The Dumb Waiter & Betrayal | Theater | Pittsburgh | Pittsburgh City Paper

The Dumb Waiter & Betrayal

click to enlarge Cellar-dwellers: Michael Hanrahan (left) and Jarrod DiGiorgi in The Dumb Waiter, at PICT. - COURTESY OF DAISY BLOCK
Courtesy of Daisy Block
Cellar-dwellers: Michael Hanrahan (left) and Jarrod DiGiorgi in The Dumb Waiter, at PICT.

Well, we're almost out of the woods -- the dark, twisted, terror-filled woods, that is -- with this third installment (of four) in Pittsburgh Irish & Classical Theatre's Harold Pinter festival.

The latest program features two of Pinter's most famous works: 1959's The Dumb Waiter and Betrayal, from 1978. If you don't know Pinter, or want to turn someone else on to him, this would be the program to see. While Pinter never wrote an "easy" play, these two one-acts are about as audience-friendly as he ever got.

The Dumb Waiter is two hired assassins sitting in a dank basement somewhere awaiting instructions on that night's murder. It's all darkly funny, and the two men are sharply drawn. And then about halfway through, the play zooms off into Weirdsville, though never losing the humor or the terror underneath.

Betrayal is Pinter's most straightforward in terms of story -- it's about suburban infidelity -- but the manner in which it's told is the opposite of straightforward. We begin at the end of the adulterous affair between Emma and Jerry, and each subsequent scene moves backward in time, toward its start.

Martin Giles directs Michael Hanrahan and Jarrod DiGiorgi in The Dumb Waiter, and it's a rock-solid, highly entertaining production. The actors work together quite well, and Giles keeps the jokes and the dread in nice balance.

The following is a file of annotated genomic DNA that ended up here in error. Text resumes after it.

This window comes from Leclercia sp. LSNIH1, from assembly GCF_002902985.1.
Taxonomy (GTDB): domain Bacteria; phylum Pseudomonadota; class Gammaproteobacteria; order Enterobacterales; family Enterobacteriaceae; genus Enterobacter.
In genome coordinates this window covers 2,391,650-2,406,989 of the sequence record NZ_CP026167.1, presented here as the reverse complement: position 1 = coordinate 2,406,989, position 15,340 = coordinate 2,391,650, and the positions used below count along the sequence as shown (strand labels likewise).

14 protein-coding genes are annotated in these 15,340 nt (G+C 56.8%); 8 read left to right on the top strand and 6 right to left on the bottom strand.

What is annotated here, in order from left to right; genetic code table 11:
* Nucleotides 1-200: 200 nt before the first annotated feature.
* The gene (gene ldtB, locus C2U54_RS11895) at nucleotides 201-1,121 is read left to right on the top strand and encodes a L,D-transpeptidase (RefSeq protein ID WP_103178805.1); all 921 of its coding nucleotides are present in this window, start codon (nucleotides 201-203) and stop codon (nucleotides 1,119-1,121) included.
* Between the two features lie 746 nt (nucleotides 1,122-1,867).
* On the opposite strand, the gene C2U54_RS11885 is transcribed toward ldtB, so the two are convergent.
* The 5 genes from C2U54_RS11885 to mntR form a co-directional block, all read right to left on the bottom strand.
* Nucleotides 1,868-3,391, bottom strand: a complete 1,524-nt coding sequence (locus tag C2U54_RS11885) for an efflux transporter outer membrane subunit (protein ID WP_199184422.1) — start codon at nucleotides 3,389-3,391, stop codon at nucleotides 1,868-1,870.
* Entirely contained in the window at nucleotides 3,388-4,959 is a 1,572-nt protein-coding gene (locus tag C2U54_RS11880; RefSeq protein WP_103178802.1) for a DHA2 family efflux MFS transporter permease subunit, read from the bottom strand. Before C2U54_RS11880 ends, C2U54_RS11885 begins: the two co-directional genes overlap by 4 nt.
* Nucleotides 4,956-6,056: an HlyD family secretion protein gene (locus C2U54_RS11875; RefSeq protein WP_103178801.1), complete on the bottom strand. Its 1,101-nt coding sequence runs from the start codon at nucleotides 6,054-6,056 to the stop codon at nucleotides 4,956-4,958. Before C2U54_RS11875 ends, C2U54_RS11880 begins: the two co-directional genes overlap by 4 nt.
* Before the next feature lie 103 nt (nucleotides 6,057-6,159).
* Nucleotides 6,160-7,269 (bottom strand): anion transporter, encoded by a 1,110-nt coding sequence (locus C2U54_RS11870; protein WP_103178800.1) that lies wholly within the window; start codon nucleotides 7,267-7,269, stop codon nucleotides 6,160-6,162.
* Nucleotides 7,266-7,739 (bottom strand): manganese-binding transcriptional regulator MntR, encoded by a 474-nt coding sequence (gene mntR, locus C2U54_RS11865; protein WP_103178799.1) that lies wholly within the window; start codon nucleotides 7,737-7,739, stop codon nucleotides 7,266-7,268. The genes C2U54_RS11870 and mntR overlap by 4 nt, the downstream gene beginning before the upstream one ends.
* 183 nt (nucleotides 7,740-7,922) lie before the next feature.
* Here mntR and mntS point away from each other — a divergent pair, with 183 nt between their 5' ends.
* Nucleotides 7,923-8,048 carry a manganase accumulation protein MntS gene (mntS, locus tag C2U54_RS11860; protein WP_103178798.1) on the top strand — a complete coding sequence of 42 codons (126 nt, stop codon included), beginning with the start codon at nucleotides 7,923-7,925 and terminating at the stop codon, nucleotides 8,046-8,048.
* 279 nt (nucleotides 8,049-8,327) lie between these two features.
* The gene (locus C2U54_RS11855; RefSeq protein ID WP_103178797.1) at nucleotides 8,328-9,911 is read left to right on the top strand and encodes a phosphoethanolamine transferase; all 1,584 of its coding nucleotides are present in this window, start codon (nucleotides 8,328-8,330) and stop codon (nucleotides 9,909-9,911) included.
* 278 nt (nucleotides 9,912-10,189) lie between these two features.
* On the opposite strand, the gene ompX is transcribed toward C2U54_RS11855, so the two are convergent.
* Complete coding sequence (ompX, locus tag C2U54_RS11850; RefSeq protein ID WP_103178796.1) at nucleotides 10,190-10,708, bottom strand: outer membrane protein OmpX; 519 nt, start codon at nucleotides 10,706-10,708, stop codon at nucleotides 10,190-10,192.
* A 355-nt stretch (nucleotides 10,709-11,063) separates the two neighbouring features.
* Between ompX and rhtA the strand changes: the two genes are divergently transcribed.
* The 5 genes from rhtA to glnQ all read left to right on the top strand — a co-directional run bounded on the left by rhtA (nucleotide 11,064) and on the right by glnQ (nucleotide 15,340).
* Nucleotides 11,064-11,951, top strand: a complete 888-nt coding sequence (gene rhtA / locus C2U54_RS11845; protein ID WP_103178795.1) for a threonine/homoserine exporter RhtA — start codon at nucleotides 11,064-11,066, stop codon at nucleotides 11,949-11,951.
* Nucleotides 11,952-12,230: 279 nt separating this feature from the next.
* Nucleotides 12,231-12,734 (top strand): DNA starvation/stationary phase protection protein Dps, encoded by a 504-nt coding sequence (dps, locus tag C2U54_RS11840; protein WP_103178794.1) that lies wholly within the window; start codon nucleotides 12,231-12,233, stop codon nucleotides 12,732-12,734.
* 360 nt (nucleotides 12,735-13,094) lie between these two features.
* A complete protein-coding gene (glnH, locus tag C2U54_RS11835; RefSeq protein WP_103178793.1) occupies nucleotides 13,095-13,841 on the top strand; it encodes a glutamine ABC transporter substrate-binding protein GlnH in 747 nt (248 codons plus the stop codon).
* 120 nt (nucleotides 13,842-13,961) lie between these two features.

While it's true that both Dumb Waiter and Betrayal are played in a bigger style here than necessary, it matters much more in the case of the latter. Betrayal is a staggeringly brilliant work which achieves such power precisely because the whole thing is written as inference. We know how it "ends" (it's in the first scene), and Pinter floats that shadow in and out of the rest of the play.

Director Alan Stanford's reading, though never less than compelling, strives to create explicit dramatic fireworks from Pinter's implicit explosions; Pinter doesn't show us a heart breaking; he supplies us with the knowledge that it is, while forcing his characters to act as though it were not. There's a bit too much crossing the "t"s and dotting the "i"s from the PICT company; that's work Pinter meant us to do. Still, when this powerhouse cast -- Nike Doukas, David Whalen and Leo Marks -- pull back, the result is electric.


The Dumb Waiter and Betrayal continue through Aug. 21. Henry Heymann Theater, Stephen Foster Memorial, Forbes Avenue at Bigelow Boulevard, Oakland. 412-394-3353 or

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